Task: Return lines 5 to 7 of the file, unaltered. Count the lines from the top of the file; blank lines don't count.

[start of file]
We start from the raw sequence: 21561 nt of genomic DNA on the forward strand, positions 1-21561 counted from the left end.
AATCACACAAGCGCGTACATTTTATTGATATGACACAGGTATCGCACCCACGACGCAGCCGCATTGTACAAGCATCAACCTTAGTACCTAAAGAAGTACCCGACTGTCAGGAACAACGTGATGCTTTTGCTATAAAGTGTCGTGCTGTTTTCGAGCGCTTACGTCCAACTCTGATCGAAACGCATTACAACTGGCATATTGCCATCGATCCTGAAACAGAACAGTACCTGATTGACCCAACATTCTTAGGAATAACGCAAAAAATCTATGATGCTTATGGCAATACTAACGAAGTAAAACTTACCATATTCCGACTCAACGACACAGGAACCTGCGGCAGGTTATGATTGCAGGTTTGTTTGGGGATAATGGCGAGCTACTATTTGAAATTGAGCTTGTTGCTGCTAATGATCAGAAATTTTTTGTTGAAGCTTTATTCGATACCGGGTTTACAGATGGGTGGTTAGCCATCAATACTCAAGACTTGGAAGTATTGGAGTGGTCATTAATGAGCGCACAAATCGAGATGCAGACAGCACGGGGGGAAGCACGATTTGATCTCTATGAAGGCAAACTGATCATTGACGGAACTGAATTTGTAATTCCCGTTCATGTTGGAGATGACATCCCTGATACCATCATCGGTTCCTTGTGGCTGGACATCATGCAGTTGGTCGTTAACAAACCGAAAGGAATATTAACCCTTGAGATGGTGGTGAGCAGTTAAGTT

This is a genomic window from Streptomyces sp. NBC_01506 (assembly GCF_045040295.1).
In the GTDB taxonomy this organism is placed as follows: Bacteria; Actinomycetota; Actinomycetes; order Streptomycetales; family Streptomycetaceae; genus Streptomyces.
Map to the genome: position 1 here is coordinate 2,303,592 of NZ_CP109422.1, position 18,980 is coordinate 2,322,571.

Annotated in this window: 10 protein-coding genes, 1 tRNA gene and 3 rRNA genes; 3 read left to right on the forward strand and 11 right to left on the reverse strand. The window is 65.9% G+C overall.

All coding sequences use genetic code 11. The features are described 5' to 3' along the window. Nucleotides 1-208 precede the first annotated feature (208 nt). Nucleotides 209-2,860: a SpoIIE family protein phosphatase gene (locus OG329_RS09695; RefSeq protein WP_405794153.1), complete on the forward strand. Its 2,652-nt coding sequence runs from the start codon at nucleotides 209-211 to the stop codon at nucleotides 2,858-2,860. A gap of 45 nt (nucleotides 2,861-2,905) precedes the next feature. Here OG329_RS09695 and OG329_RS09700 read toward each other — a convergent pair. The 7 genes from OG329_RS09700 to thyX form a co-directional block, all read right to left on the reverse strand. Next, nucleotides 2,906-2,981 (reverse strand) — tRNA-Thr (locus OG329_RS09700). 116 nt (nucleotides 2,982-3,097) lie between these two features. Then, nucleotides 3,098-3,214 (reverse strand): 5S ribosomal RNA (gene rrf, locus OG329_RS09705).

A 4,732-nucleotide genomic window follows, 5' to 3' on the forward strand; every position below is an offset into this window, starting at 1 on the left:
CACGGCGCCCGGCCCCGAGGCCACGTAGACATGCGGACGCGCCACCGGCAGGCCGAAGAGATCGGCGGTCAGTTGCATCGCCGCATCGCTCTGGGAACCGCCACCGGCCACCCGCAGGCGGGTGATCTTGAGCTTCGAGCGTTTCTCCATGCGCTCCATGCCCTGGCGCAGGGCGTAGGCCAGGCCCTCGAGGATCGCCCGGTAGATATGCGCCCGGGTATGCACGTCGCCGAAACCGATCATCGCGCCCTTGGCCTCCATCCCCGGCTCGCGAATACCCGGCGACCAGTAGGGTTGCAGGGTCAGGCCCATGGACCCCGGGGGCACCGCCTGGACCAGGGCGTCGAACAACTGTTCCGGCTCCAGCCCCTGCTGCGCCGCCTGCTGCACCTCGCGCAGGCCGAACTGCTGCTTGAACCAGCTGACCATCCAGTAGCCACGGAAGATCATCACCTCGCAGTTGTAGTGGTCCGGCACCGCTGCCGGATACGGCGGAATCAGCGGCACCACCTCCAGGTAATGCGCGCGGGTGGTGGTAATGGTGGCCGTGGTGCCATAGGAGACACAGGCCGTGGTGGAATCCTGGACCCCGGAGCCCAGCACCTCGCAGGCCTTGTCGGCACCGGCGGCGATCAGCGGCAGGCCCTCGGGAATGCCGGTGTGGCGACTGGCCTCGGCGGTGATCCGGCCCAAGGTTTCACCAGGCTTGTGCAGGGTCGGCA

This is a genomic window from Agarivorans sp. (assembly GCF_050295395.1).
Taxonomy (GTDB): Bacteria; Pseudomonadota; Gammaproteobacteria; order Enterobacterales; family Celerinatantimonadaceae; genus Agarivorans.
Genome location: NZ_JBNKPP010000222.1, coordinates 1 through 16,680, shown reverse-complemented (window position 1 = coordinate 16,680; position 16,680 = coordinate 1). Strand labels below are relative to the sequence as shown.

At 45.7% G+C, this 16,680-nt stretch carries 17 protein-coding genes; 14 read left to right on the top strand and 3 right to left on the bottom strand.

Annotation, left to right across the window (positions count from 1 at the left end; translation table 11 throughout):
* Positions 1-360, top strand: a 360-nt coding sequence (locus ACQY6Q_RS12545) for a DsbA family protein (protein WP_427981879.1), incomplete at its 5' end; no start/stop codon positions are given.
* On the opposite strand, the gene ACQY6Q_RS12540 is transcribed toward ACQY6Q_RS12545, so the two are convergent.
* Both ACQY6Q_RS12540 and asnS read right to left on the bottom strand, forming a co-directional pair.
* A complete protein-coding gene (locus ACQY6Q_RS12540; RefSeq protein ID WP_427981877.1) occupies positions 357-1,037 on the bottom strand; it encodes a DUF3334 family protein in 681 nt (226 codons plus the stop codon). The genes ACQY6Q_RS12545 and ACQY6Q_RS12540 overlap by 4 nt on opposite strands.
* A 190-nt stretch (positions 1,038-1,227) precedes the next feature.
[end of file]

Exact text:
Map to the genome: position 1 here is coordinate 2,303,592 of NZ_CP109422.1, position 18,980 is coordinate 2,322,571.

Annotated in this window: 10 protein-coding genes, 1 tRNA gene and 3 rRNA genes; 3 read left to right on the forward strand and 11 right to left on the reverse strand. The window is 65.9% G+C overall.

All coding sequences use genetic code 11. The features are described 5' to 3' along the window. Nucleotides 1-208 precede the first annotated feature (208 nt). Nucleotides 209-2,860: a SpoIIE family protein phosphatase gene (locus OG329_RS09695; RefSeq protein WP_405794153.1), complete on the forward strand. Its 2,652-nt coding sequence runs from the start codon at nucleotides 209-211 to the stop codon at nucleotides 2,858-2,860. A gap of 45 nt (nucleotides 2,861-2,905) precedes the next feature. Here OG329_RS09695 and OG329_RS09700 read toward each other — a convergent pair. The 7 genes from OG329_RS09700 to thyX form a co-directional block, all read right to left on the reverse strand. Next, nucleotides 2,906-2,981 (reverse strand) — tRNA-Thr (locus OG329_RS09700). 116 nt (nucleotides 2,982-3,097) lie between these two features. Then, nucleotides 3,098-3,214 (reverse strand): 5S ribosomal RNA (gene rrf, locus OG329_RS09705).